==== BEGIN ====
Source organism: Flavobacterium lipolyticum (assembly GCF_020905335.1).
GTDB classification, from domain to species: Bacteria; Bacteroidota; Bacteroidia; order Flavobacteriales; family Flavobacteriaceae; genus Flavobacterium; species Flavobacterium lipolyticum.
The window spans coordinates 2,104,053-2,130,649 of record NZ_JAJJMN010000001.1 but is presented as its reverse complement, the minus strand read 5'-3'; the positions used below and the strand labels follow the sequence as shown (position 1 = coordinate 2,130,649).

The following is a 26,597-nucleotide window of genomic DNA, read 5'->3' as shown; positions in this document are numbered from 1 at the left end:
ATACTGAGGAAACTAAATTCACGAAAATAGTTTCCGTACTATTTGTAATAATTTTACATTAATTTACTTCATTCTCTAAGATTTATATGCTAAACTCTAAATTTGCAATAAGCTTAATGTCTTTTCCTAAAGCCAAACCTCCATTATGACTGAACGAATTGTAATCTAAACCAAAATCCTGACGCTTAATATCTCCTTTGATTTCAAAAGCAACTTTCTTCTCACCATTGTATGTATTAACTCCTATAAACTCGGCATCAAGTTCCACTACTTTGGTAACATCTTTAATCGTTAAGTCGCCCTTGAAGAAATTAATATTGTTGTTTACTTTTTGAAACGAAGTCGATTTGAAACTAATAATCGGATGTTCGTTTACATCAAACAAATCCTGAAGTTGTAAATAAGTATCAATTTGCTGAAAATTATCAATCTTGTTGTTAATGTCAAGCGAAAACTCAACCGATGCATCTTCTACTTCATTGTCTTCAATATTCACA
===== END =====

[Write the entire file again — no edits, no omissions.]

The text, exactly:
Source organism: Flavobacterium lipolyticum (assembly GCF_020905335.1).
GTDB classification, from domain to species: Bacteria; Bacteroidota; Bacteroidia; order Flavobacteriales; family Flavobacteriaceae; genus Flavobacterium; species Flavobacterium lipolyticum.
The window spans coordinates 2,104,053-2,130,649 of record NZ_JAJJMN010000001.1 but is presented as its reverse complement, the minus strand read 5'-3'; the positions used below and the strand labels follow the sequence as shown (position 1 = coordinate 2,130,649).

The following is a 26,597-nucleotide window of genomic DNA, read 5'->3' as shown; positions in this document are numbered from 1 at the left end:
ATACTGAGGAAACTAAATTCACGAAAATAGTTTCCGTACTATTTGTAATAATTTTACATTAATTTACTTCATTCTCTAAGATTTATATGCTAAACTCTAAATTTGCAATAAGCTTAATGTCTTTTCCTAAAGCCAAACCTCCATTATGACTGAACGAATTGTAATCTAAACCAAAATCCTGACGCTTAATATCTCCTTTGATTTCAAAAGCAACTTTCTTCTCACCATTGTATGTATTAACTCCTATAAACTCGGCATCAAGTTCCACTACTTTGGTAACATCTTTAATCGTTAAGTCGCCCTTGAAGAAATTAATATTGTTGTTTACTTTTTGAAACGAAGTCGATTTGAAACTAATAATCGGATGTTCGTTTACATCAAACAAATCCTGAAGTTGTAAATAAGTATCAATTTGCTGAAAATTATCAATCTTGTTGTTAATGTCAAGCGAAAACTCAACCGATGCATCTTCTACTTCATTGTCTTCAATATTCACA